What’s on Tap?

Club Hockey Honors Young Cancer Survivor

Column by Sam TapperSport Writer

One of the growing trends in sports today are stories that can be labeled as “feel good stories,” something that reminds us that a sport can be more than just a game.

Common examples we see of this are the Make-A-Wish Foundation, ESPN’s ‘My Wish’ hosted by Chris Connelly and the Team IMPACT program, a national nonprofit that connects children facing serious and chronic illnesses with local college athletic teams, which schools like Southern, UConn, among others are actively involved with.

“Sports matter in a really intense way for some young people in crisis,” Connelly said in an interview earlier this year. “We’ve gotten a renewed sense of how much sports matter.”

Southern’s club men’s hockey team was the most recent team on campus to open their locker room doors to a brave young child. In coordination with SCSU’s Blue Crew, the Tau Kappa Epsilon Fraternity, Omega Zeta Pi sorority and Pre-Health Society, the hockey team hosted its ‘Hockey Fights Childhood Cancer’ event pregame at Louis Astorino Ice Arena in Hamden, Conn.

The child being honored was five-year-old brain cancer survivor, Anthony Muoio, of Milford, Conn. Anthony is a kindergartner described by his mother, Sara Muoio, as an outgoing, happy child who loves meeting new people and spending time with those close to him.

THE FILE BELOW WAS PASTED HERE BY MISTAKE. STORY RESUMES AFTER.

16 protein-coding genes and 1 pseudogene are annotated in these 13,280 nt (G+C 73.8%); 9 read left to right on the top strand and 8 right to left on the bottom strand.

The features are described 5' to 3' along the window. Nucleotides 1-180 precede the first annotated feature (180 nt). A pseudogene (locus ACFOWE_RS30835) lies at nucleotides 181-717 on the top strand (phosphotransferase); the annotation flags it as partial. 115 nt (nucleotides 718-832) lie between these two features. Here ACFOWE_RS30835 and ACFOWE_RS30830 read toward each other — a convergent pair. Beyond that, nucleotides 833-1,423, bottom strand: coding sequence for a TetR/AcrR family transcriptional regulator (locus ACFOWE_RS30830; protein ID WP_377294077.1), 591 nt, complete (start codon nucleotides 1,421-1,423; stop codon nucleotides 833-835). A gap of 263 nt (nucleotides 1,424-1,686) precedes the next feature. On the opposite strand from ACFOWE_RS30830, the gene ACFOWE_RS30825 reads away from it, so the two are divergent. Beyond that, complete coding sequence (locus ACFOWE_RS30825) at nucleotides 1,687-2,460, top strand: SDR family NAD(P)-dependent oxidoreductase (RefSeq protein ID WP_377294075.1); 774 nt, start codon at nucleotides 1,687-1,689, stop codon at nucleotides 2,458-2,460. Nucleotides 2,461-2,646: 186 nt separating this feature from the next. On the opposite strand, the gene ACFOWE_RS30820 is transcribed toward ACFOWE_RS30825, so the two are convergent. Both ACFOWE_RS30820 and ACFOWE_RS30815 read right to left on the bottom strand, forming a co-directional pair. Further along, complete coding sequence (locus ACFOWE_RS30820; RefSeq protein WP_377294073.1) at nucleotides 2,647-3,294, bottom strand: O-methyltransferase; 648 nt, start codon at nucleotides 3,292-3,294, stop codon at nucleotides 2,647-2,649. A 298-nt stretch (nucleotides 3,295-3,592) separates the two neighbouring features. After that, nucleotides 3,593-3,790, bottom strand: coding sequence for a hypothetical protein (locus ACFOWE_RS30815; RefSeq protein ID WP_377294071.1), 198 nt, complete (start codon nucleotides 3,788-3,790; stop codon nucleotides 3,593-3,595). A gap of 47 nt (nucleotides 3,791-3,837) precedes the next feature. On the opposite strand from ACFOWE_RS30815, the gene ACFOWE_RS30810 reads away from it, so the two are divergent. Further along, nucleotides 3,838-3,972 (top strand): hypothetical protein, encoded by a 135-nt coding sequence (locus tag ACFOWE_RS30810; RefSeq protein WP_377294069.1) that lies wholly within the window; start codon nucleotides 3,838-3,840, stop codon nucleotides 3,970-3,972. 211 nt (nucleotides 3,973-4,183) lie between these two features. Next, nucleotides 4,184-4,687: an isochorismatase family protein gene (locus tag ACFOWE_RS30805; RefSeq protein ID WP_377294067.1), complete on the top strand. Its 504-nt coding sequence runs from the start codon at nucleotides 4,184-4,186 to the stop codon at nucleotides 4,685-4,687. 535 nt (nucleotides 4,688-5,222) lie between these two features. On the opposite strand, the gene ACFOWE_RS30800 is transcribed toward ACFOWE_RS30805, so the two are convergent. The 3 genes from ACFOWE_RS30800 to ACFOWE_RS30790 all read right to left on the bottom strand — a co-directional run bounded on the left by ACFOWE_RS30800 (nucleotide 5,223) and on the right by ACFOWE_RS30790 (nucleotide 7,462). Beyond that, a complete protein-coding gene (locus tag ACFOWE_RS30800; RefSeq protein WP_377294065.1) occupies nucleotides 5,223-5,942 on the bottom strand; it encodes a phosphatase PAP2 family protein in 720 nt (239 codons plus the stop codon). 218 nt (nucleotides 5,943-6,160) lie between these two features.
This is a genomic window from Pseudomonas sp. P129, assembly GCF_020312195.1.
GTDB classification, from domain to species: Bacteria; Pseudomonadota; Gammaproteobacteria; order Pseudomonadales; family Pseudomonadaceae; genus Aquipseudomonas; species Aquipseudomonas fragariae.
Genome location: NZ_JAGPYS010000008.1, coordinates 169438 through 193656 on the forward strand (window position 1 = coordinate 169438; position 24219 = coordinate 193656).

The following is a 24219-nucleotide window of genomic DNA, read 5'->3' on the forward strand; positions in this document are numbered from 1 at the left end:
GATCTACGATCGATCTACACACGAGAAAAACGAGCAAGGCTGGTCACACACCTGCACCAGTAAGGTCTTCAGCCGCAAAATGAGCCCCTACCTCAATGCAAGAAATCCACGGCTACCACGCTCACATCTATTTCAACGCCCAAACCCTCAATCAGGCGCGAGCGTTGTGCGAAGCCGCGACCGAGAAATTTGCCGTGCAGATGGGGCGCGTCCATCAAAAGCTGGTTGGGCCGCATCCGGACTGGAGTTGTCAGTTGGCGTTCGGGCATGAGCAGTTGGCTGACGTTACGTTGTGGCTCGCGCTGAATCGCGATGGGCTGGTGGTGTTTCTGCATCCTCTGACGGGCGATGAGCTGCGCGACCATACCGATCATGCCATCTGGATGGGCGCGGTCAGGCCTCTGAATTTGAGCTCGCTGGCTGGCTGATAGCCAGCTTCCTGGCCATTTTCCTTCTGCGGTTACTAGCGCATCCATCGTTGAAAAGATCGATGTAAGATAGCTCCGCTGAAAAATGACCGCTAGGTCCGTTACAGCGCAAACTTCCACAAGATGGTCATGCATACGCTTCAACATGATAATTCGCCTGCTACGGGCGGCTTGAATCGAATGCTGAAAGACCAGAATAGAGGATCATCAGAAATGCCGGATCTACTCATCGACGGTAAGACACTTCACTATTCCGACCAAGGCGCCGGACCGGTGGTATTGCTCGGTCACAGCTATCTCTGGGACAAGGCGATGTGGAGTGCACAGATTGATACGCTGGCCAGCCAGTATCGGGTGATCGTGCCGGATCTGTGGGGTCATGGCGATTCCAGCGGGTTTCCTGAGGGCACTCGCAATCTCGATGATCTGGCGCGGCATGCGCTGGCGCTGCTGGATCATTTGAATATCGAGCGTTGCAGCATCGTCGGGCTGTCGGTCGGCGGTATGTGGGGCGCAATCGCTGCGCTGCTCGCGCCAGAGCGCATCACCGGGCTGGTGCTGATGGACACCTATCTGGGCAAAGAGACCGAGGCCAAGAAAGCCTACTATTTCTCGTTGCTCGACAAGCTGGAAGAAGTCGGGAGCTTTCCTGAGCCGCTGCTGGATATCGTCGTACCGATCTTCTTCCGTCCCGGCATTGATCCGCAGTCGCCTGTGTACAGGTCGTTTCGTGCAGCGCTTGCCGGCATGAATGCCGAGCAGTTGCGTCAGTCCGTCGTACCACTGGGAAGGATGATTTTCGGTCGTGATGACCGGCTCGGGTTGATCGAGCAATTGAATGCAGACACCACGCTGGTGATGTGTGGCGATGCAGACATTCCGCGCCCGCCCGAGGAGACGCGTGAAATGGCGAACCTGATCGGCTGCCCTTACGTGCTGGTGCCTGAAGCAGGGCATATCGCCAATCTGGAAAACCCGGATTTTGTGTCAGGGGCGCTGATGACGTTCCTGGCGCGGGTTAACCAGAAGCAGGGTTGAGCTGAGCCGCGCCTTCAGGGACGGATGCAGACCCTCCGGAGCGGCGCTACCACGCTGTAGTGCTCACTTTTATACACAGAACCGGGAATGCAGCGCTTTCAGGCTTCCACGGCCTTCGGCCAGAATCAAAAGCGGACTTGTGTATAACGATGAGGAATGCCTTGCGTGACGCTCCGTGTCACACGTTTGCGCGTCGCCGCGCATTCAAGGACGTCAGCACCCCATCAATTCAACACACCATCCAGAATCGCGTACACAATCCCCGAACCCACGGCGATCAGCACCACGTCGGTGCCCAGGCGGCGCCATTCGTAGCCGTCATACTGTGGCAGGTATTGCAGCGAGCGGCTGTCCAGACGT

At just five-months old, Anthony was diagnosed with a Choroid Plexus Papilloma, ultimately undergoing a surgery that lasted over nine hours to successfully remove the tumor.

The tumor had threatened Anthony’s life, giving him a 50 percent shot at survival. During his surgery, Anthony suffered a stroke and as a result faces partial paralysis on his right side. Anthony was also diagnosed with epilepsy a year after the surgery in May of 2016, however, a recent MRI in October showed he is indeed five-years tumor free.

According to his mother, Anthony’s catchphrase is: “If you can’t go over it and you can’t go under it, you’ll just have to go through it.”

Anthony has interacted with multiple organizations, such as the Fairfield University women’s soccer team, of which he signed a national letter-of-intent to in February and proudly dons the number four.

For this event, Anthony was granted access to Southern’s locker room before the game, given his own team gear and was honored on the ice before the game.

“We just got new jerseys, and we’re giving him one as an honorary member,” said defenseman Keegan Lewis, a second-semester freshman and chemistry major. “He said his favorite number was number four so we’re giving that to him and retiring it for a year.”

The experience Anthony had with the team is certainly one he won’t forget, despite being just five-years old. However, Anthony wasn’t the only one who had a great time with it, as Lewis said the whole team loved every moment of it and will hope to do something like this again in the future.

“It gives me chills, honestly,” Lewis said. “Growing up I had my heroes, and I’m nowhere near that, but if I can be something close to that for him that really touches my heart. It’s great for the team in every aspect.”


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